Leeds nostalgia: Otley anglers expel member over small fish

Dateline: August 21, 1948: Something really quite momentous happened seventy years ago today, at least as far as Otley Angling Club was concerned. For, they took the decision to expel one of their members - the first such expulsion in many years.

The case in question centred on an angler who was seen to have in his possession an undersized trout. He was apparently warned about the trout after another member spotted it in his net. However, he was later seen to give the trout to some workmen on the river bank. One of those workers turned out to be a club member, who promptly reported the incident.

This led to a meeting of the board, before which the angler was invited to give evidence. In the end, the board found against him and with a heavy heart decided to expel him. At the time, the club was said to control a two mile stretch of the River Wharfe at Otley. Each year, the club put about 1,500 small trout into the river.

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In another story, a medical condition known as Blue Baby Syndrome was treated for the first time in this country by surgeons at Leeds Infirmary.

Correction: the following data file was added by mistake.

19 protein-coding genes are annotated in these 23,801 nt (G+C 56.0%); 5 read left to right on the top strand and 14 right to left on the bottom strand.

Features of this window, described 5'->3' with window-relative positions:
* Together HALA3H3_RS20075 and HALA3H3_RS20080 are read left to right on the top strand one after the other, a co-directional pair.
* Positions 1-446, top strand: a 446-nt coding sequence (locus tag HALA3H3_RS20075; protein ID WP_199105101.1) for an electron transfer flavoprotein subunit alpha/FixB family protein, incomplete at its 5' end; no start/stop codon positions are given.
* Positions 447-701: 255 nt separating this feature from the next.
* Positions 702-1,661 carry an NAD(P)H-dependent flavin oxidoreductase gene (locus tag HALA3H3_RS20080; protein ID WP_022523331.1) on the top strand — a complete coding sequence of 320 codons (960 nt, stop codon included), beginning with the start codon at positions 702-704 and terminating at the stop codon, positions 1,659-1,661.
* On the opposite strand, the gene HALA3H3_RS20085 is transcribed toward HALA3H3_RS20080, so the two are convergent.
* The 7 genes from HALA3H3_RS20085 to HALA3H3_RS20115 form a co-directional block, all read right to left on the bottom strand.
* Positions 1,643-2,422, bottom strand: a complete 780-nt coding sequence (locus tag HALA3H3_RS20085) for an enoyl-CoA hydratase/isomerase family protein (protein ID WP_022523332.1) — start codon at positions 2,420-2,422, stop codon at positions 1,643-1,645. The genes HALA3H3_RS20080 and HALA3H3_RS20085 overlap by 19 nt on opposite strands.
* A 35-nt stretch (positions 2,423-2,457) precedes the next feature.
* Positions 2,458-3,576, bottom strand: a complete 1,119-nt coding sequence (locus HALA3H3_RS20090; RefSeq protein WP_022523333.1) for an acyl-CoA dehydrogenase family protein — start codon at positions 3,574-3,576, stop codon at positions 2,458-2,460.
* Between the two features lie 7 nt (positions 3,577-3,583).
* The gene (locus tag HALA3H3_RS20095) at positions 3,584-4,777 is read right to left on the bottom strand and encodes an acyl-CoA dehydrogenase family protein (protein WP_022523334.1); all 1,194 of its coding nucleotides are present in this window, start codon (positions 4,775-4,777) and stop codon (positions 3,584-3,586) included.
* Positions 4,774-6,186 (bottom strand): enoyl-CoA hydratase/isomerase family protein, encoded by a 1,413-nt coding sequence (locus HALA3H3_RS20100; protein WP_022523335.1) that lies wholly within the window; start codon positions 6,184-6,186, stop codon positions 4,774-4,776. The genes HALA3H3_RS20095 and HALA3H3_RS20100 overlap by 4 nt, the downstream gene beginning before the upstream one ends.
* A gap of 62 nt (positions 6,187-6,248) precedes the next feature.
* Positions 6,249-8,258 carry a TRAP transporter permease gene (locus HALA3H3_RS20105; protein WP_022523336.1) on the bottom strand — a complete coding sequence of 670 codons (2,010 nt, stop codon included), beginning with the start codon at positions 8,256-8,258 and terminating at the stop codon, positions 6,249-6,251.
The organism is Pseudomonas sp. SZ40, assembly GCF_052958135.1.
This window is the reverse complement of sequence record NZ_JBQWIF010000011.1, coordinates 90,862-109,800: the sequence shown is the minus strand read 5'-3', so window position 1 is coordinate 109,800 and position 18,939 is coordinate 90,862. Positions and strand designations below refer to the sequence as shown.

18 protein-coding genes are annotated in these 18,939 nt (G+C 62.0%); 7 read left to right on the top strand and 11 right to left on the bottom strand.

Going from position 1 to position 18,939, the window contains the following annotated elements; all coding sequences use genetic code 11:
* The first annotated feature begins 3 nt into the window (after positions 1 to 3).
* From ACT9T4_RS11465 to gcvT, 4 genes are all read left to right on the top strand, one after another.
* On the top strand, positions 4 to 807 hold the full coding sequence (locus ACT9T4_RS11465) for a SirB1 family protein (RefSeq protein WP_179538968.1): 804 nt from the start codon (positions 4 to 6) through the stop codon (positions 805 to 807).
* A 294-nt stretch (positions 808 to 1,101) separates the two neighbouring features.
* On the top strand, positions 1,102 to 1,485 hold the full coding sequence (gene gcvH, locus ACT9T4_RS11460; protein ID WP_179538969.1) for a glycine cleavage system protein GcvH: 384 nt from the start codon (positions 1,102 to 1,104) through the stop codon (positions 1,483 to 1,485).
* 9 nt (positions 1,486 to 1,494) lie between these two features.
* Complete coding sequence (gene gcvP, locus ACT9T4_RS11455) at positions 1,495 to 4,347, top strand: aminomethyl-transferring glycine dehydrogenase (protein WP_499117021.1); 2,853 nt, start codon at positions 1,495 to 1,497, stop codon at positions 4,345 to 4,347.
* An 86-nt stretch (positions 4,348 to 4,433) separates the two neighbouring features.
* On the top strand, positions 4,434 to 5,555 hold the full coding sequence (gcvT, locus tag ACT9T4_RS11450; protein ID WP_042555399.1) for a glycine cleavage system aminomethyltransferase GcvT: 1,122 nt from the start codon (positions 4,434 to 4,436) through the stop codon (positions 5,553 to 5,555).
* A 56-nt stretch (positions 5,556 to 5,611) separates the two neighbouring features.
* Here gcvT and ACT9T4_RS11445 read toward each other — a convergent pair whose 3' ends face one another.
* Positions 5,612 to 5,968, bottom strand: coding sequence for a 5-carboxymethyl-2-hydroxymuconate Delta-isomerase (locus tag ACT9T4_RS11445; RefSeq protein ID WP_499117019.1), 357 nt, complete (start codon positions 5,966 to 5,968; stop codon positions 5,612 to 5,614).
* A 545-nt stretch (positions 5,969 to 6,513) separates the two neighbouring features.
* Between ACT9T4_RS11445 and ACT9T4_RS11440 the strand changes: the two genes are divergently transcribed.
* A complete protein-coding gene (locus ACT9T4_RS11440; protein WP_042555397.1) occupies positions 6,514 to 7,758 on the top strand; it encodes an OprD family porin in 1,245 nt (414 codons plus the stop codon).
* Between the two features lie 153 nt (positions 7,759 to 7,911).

The condition, which renders the sufferer’s skin blue, was said to be caused by an insufficient mixing of the blood with oxygen in the lungs.

Surgeons named Phillip R Allison, honorary thoracic surgeon and Mr G H Wooler, from Leeds undertook the operation on the patient, a 10-year-old boy, whom it was said would soon be able to lead a normal life.

The article in the Yorkshire Evening Post from the day reported that the procedure was first conducted in Chicago and involved operating on blood vessels near to the heart, rather than those which connected to the heart directly.

Details of the operation only became available a month before.